5. 5. Project Highlights Knowledgeable, engaged Management Group:  representative from each partner organization, good continuity  used consensus decision-making and respected different views  balanced regional and national interests  stayed focused on the goal Management Group discussing the project evaluation
  6. 6. Project Highlights Developed an Inuit data organization tool, based on previous work by Inuit Tapiriit Kanatami Ten “domains” drawn from the determinants of health approach Focus is community health and wellness It provided the framework for the data
  7. 7.  Developed an interactive graphing application and launched statistics directory on March 10, 2011 Features:  Inuit-specific statistics  Four Inuit regions, Inuit Nunangat, non-Nunangat and Inuit Canada data  “Default” graph and table  Can customize graph using selection menu  Pop-up glossary, resource list
  8. 8. 2011 and Beyond Established Naasautit as a permanent service of the Inuit Knowledge Centre Continued enhancement of the service to fill Inuit needs:  Additional Statistics Canada data  Other Inuit-specific data such as the Inuit Health Survey  Additional tools and resource materials Seeking funding for expansion
  9. 9. How Directory is Being Used On-line User Survey and Web Stats – March 10 - May 10 2011 One-half (57%) of users work for an Inuit organization; another quarter (26%) work for an Aboriginal organization At least 70% were highly satisfied or satisfied with: the gender specific information, age group breakdowns, cultural relevance and topics covered 44% are return visitors to the site Most users to date are from Southern Canada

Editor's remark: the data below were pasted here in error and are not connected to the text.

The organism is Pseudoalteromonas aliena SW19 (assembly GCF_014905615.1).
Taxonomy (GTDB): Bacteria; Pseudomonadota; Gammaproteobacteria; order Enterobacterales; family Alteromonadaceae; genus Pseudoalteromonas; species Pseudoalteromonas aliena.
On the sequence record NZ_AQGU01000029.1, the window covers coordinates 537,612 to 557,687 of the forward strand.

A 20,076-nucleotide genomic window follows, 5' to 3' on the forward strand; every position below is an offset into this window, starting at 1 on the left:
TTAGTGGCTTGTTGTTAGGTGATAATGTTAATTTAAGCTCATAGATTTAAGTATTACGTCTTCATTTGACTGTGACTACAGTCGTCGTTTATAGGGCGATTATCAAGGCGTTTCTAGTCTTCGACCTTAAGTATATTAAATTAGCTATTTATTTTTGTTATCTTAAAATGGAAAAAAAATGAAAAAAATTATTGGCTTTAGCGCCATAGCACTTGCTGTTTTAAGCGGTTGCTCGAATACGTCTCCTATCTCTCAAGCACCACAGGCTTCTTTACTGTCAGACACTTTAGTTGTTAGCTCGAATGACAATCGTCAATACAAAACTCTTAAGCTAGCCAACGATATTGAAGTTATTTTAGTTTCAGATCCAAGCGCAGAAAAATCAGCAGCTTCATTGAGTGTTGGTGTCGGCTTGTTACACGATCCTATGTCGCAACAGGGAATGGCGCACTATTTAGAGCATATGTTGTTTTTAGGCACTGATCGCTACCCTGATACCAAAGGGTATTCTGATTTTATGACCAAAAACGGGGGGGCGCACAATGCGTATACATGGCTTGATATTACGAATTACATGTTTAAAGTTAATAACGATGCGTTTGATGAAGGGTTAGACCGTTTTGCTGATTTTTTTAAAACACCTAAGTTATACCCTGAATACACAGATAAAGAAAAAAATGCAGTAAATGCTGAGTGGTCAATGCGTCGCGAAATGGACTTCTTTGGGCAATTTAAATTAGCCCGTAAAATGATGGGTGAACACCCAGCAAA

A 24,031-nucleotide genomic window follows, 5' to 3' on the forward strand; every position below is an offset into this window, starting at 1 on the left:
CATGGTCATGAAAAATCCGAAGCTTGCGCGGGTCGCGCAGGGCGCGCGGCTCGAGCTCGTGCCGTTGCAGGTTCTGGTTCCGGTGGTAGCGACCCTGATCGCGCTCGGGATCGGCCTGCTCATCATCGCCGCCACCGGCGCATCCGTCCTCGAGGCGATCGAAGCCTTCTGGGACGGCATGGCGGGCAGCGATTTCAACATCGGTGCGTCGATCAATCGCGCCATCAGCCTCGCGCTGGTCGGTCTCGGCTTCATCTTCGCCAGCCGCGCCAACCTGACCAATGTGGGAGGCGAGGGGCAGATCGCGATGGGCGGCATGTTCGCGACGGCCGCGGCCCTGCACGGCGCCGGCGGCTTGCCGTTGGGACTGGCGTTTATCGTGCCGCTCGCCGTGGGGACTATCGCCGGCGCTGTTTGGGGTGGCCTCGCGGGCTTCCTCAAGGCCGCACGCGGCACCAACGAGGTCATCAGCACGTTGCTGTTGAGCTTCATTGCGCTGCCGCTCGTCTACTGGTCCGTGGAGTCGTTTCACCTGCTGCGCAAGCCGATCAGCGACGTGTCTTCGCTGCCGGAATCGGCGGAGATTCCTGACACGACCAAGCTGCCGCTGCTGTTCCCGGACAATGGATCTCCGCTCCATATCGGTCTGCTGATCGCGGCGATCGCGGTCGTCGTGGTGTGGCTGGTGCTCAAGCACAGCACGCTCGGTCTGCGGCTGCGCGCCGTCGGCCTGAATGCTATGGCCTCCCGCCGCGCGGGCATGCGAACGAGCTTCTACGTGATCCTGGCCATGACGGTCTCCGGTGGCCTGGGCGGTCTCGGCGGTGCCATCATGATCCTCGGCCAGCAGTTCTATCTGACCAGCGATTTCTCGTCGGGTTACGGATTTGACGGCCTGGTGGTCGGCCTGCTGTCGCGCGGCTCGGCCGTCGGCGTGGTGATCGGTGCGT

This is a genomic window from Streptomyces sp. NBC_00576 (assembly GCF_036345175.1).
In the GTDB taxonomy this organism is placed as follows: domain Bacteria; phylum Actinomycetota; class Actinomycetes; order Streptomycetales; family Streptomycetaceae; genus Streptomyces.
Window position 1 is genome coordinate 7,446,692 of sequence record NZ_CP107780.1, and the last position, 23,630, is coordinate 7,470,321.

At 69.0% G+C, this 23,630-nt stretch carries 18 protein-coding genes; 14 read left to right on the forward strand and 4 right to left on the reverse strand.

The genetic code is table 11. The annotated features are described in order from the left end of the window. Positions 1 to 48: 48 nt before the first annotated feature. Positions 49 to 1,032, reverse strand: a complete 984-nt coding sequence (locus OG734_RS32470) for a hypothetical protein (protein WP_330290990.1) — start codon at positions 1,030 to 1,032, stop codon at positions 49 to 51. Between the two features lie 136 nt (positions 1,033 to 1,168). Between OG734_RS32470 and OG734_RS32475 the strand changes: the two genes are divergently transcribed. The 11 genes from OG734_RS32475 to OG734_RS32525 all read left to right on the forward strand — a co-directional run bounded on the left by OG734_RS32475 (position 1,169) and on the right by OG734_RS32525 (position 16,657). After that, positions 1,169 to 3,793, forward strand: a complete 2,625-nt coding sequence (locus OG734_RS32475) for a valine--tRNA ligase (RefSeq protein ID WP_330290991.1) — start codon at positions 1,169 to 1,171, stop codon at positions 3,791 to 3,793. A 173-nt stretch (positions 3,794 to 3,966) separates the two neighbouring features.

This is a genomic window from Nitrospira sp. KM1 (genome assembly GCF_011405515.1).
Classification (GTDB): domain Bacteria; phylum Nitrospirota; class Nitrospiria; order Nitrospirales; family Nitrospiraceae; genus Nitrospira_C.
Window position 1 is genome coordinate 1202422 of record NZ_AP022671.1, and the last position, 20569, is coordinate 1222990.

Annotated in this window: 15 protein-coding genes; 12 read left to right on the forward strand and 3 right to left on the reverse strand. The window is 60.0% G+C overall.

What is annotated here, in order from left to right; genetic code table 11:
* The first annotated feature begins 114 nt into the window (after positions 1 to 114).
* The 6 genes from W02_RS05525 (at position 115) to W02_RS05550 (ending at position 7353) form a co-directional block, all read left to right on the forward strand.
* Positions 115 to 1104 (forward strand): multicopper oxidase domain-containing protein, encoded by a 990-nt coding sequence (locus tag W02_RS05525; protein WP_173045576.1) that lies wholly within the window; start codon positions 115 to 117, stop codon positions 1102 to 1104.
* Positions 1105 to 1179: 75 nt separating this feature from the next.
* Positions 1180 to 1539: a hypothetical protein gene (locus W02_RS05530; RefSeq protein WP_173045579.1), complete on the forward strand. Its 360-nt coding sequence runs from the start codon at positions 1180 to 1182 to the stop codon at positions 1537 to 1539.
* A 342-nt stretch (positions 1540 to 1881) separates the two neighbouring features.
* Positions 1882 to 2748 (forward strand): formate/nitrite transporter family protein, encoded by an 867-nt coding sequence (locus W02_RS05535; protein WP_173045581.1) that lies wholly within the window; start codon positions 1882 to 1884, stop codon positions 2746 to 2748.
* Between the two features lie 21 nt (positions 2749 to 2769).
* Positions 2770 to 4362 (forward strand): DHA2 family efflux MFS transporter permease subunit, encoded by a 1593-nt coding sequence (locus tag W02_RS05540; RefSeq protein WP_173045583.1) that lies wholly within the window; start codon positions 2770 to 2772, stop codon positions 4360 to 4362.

10. 10. Comments from Data Users “Excellent foundation upon which to add topics/data as they become available” “This is an excellent, easy to use and innovative site” Need to be able to compare to other Canadians “The regional and sub-regional breakdowns are very useful; but I imagine others would like more detailed information” Statistics to add: community surveys, health services utilization, more health info, workforce participation, climate change, Inuit culture, Inuit law
  11. 11. Preliminary External Evaluation Results Unique collaboration among the four regional and two nationalpartners, as well as Statistics Canada and Public Health Agency of Canada Significant contribution to knowledge of Inuit population healthindicators; will facilitate future research by increasing access to Inuit-specific statistics Short-term project will be sustained through willingness of InuitQaujisarvingat: The Inuit Knowledge Centre to manage the directory Challenges included time needed to build relationships and trust,difficulties recruiting regional staff and software development problems
  12. 12. Thank you!Martin Lougheed, Inuit Qaujisarvingat: The Inuit Knowledge CentreInuit Tapiriit Kanatamilougheed@itk.ca1-866-262-8181; 613-238-8181, ext 297Dianne Kinnon, Inuit TuttarvingatNational Aboriginal Health Organizationdkinnon@naho.ca1-877-602-4445; 613-760-3514For more information on Naasautit: